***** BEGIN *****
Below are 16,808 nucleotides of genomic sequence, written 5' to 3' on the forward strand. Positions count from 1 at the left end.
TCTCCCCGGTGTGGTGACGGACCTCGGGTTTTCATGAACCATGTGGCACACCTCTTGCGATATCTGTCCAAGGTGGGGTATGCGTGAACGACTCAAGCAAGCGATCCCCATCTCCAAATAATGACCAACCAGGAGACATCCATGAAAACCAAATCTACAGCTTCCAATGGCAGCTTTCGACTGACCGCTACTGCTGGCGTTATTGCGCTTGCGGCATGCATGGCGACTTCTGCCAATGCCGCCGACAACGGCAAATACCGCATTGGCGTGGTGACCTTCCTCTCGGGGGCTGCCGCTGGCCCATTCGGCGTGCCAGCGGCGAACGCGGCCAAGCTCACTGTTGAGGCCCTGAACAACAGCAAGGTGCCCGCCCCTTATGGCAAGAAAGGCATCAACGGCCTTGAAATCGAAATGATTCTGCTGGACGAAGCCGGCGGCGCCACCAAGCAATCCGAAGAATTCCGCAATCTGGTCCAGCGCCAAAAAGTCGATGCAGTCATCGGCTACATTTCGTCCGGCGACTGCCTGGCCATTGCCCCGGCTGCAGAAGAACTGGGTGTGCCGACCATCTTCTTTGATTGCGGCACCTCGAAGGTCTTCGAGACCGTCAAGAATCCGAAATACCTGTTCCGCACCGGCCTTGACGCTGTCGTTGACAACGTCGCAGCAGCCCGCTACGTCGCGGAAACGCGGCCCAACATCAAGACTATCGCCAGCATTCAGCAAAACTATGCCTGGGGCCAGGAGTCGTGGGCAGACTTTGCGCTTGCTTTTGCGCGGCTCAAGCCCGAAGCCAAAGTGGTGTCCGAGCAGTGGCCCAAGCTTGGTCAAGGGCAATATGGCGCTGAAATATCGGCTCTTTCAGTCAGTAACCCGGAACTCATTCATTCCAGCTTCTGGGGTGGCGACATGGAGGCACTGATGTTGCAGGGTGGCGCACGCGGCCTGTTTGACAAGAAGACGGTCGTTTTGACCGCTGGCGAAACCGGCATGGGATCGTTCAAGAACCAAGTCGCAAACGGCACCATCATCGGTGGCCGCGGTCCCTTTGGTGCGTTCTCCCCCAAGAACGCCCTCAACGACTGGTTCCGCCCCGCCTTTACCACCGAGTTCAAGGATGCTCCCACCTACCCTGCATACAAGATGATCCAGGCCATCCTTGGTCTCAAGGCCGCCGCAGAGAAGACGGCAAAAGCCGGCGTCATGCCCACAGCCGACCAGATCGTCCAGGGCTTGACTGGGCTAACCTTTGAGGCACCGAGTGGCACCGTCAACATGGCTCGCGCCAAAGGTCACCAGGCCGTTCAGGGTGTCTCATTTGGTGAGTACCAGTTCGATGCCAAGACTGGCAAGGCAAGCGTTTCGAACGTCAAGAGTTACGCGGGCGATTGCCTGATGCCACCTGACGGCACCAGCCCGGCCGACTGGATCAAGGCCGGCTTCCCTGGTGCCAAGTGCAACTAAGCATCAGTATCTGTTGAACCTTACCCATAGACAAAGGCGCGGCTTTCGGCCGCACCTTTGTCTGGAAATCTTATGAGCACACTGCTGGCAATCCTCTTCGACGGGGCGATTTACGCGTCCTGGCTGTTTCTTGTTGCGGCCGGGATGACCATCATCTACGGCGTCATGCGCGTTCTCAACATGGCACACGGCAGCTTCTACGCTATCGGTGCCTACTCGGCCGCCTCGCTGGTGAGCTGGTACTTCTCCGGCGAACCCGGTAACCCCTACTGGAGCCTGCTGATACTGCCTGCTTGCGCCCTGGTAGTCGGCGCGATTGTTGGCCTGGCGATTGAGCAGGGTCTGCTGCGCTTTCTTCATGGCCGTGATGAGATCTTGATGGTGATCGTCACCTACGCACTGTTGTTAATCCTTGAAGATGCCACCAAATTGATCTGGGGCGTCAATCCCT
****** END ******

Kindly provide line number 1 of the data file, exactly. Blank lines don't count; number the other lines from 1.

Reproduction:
Below are 16,808 nucleotides of genomic sequence, written 5' to 3' on the forward strand. Positions count from 1 at the left end.